During today’s plenary lunch session at BIO’s 2011 World Congress in Toronto, Royal DSM CEO Feike Sijbesma gave a passionate keynote address and accepted the 2011 George Washington Carver Award for his company’s efforts to promote bio-based products over those relying on fossil-fuel resources. The award is named after Carver, one of the founding fathers of the chemurgy movement, a branch of applied chemistry focused on preparing industrial products from raw agricultural materials. Biotechnology is the modern-day equivalent, and the award honors individuals for carrying on Carver’s legacy.
Sijbesma explained that DSM has carried on this legacy throughout its 190 year history by continually adapting its business to the capabilities and needs of the world around it. He described how DSM has transformed from a coal company, to a petrochemical company, to a life sciences technology company today that is working feverishly to speed the transition to a bio-based economy, a global approach to manufacturing and living based on resources derived from biotechnology as opposed to fossil fuels. He asserted throughout his speech that we have been living in a “fossil age” for approximately the past 100 years, and that he believes that we are now on the cusp of a shift to a new bio-based economy age.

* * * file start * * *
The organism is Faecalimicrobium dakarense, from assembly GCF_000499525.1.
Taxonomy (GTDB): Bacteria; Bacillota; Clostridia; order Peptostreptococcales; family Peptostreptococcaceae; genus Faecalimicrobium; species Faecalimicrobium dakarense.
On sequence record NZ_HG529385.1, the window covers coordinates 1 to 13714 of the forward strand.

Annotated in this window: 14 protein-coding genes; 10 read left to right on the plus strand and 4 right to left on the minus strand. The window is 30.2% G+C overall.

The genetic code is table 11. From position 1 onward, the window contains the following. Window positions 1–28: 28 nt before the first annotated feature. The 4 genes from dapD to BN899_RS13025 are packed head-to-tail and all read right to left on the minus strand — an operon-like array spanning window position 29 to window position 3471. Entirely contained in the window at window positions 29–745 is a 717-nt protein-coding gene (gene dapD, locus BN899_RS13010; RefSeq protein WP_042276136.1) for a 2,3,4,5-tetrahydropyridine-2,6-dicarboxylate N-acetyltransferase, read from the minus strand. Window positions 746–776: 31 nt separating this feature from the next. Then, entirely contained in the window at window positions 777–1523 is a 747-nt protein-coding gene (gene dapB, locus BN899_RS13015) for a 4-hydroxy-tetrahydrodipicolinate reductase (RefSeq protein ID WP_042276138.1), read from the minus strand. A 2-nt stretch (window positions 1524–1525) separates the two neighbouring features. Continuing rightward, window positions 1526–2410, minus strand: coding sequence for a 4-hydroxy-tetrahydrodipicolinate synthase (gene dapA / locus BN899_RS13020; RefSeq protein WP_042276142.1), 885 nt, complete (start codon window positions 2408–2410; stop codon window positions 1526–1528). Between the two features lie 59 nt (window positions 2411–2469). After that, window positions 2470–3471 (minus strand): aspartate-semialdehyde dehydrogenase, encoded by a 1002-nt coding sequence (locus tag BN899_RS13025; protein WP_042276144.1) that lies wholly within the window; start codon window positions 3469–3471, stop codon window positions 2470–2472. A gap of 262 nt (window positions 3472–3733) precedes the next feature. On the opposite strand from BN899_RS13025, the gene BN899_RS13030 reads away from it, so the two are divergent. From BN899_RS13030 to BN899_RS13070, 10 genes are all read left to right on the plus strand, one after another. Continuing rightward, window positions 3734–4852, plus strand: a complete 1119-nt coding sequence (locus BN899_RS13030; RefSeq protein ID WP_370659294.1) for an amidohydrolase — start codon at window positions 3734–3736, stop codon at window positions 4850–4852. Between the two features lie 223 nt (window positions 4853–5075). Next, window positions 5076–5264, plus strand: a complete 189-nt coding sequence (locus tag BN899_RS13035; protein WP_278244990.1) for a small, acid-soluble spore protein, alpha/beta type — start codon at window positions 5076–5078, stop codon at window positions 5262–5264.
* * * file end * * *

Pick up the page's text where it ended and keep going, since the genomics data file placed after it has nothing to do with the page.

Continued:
Sijbesma told the audience that given current resource and demand realities, including expected population growth, the need to address climate change and expected rise in fossil fuel prices, the world cannot continue to meet only five percent of its energy needs from renewable resources. He expressed excitement to be a part of the necessary shift to a bio-based economy and remarked that those in attendance should feel the same.
By the same token, he explained that the “fossil age” did not begin fully developed and full of large operating biorefineries, so we should be patient as we work toward the full development of the bio-based economy. Key to this effort, he remarked, will be legislation and regulations that compliment and incentivize continued industry work throughout the world. Additionally, he explained that as biomaterials and biofuels will surely be a part of the bio-based economy, the industry will need to come together to provide regulatory solutions. For instance, he suggested that the industry can and should inform solutions to the life cycle analysis and food v. fuel debates. Regarding the latter, Sijbesma argued that it is possible to grow sufficient food and fuel to meet the needs of the new bio-based economy going forward.
In sum, Sijbesma asserted that in the future, we will all “live from materials on the land, not from the land. This shift will start now.” Congratulations to Royal DSM and all the biotechnology companies contributing to this important shift.